Wednesday, November 09, 2011

Mining boom in Papua New Guinea

THE mining and petroleum industryi s the biggest employer in Papua New Guinea in the past six years, The National reports.
The industry came close to doubling its workforce from 18,000 to 30,000 between 2003 and 2010.These figures were disclosed byMichael Uiari, the Oil Search general manager in PNG in charge of commercial,
legal and stakeholder management. He was speaking last Friday to journalists in Port Moresby about the industry’s benefit to PNG’s economy. The main projects in the pipeline are the PNG LNG project, Yandera, Ramu nickel, Wafi Golpu, Frieda River and Gulf LNG. There are a number of grass roots exploration projects in both mining and petroleum also employing a lot of workers in the fields. Projects commissioned into production during this period are Simberi and Hidden Valley mines.
Uiari said a growing number were hired in the exploration phases, smallscale alluvial mines and contractors and joint ventures being set up.
He said the industry was an integrated industry made up of exploration, evaluation, development and production, using a wide range of services and support industries, indirectly giving jobs to more people. They were mainly employed by aviation, drilling and drilling suppliers, seismic contractors, analytical laboratories and technical services of all types.
Others were involved in expediting and logistics, earthmoving and trucking sales and contractors, shipping of all types, port services, supply of motor vehicles and tyres, wholesaling and retailing of fuel, general merchandise, white goods, equipment, tools, food supplies and catering, maintenance and servicing contractors of all types, accounting, legal, engineering, surveying and other professional services, provision of accommodation including hotels, office and private rental residences, technical and vocational training and security.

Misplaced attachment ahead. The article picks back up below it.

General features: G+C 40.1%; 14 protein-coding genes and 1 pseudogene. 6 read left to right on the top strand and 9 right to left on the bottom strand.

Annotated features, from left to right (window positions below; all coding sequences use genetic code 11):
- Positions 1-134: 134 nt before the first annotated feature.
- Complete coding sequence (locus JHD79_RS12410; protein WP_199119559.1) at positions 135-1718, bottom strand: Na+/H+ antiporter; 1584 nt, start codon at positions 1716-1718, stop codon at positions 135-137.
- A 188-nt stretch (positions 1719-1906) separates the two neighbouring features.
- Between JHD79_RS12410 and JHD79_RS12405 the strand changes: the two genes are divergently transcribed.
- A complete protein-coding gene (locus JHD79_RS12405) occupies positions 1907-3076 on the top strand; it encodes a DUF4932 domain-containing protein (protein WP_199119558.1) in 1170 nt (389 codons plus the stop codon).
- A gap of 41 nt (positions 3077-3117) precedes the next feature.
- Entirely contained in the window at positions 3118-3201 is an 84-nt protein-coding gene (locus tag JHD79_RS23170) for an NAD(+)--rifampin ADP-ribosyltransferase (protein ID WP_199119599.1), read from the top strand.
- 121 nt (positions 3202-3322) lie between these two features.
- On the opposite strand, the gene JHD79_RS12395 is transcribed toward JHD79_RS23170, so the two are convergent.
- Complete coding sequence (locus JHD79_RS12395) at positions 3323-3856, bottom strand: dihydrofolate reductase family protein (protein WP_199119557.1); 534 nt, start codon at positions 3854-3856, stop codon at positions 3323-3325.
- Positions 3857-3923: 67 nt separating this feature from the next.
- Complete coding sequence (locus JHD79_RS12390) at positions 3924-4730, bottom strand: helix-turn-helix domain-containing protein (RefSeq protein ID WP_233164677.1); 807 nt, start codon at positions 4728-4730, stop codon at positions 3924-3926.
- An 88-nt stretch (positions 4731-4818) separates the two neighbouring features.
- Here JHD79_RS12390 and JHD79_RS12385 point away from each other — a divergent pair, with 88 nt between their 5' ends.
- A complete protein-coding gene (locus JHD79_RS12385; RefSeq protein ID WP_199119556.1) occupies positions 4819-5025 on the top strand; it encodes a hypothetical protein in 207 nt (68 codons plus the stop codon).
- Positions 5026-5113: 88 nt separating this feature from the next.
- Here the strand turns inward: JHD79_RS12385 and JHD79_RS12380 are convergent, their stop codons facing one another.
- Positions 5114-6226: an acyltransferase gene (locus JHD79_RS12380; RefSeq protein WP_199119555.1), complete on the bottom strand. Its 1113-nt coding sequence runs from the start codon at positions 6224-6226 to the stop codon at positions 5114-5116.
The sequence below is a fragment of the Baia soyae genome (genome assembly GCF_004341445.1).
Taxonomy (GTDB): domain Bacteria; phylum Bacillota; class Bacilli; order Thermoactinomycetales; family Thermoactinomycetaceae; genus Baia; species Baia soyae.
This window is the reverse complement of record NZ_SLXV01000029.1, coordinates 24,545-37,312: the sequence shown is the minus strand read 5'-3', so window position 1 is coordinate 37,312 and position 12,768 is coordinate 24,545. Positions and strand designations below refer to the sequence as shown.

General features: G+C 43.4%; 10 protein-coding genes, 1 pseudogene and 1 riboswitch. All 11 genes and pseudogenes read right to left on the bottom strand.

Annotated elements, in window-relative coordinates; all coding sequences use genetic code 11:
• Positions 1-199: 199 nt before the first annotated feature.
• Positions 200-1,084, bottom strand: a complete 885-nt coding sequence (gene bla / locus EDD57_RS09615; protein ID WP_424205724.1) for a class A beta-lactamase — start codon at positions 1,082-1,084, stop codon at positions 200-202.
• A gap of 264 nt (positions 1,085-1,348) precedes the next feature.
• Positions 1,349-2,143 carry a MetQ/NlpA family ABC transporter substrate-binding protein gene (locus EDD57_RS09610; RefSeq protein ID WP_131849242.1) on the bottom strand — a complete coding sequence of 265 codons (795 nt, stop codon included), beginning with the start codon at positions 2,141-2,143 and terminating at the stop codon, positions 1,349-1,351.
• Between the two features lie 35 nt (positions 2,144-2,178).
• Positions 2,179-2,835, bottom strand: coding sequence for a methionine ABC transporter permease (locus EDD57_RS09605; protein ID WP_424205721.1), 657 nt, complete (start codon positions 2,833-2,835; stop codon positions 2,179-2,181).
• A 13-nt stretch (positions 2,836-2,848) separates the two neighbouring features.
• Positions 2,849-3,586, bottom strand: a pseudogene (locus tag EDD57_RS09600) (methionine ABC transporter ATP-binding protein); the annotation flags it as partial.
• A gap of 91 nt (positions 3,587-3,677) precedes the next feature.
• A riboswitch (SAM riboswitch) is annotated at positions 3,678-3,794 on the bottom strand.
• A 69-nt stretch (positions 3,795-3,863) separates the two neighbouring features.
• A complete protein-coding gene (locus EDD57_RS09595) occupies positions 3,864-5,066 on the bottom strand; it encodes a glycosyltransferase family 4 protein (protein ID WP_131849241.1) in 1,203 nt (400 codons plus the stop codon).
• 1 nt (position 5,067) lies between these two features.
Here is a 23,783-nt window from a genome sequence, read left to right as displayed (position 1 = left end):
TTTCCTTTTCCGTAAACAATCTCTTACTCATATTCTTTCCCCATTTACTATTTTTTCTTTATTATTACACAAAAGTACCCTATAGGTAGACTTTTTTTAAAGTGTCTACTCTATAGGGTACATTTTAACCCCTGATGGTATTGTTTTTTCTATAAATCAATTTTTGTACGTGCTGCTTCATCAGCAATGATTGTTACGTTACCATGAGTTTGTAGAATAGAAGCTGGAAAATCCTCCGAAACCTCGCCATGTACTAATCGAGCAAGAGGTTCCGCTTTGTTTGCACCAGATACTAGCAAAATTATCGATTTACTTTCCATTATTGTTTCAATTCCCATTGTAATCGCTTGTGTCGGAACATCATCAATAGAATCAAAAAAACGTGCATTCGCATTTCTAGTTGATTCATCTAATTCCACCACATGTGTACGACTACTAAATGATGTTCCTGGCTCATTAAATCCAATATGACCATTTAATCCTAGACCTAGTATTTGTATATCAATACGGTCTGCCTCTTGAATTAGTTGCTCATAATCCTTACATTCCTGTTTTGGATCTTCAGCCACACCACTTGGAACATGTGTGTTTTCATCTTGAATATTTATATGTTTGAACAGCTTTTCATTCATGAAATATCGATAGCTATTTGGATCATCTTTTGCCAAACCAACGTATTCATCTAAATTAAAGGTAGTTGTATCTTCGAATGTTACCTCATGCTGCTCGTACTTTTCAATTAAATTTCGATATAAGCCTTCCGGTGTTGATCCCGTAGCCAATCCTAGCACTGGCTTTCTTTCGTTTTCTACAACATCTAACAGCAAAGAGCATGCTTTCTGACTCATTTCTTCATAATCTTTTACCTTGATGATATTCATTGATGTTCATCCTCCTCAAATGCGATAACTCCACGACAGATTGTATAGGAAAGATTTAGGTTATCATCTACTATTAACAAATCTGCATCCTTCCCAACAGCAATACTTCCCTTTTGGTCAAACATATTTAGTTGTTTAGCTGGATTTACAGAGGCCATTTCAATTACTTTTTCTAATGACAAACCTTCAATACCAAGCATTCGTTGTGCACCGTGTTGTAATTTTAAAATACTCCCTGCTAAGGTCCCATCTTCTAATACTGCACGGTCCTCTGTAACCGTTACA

“These groups benefit because our industry consumes goods and services from every aspect of our economy,” Uiari said.
The PNG LNG project alone currently employs 6,600 local workers compared to a maximum of 3500 projected before construction.
At the peak of construction in the second half of next year, total employment is expected to jump to 15,000 people – local and foreign combined.
The economy is expected to grow by a “low double-digit” this year which is expected to translate to significant increases in employment in contrast to 2009 when the economy grew by only 4.5% due mainly to the global financial crisis.
Uiari said the financial and other benefits provided by the resource projects were diverse and substantial including employment, royalty via the state, taxes, dividends, tax credit schemes, education and training, business and agricultural development, health programmes and services, community facilities and other infrastructure.
He said an estimated K1.47 billion in taxes was paid to the government last year.
Uiari said royalties alone during the past five years had totalled K1.1 billion calculated at the rate of 2% each from the mining and the petroleum sectors

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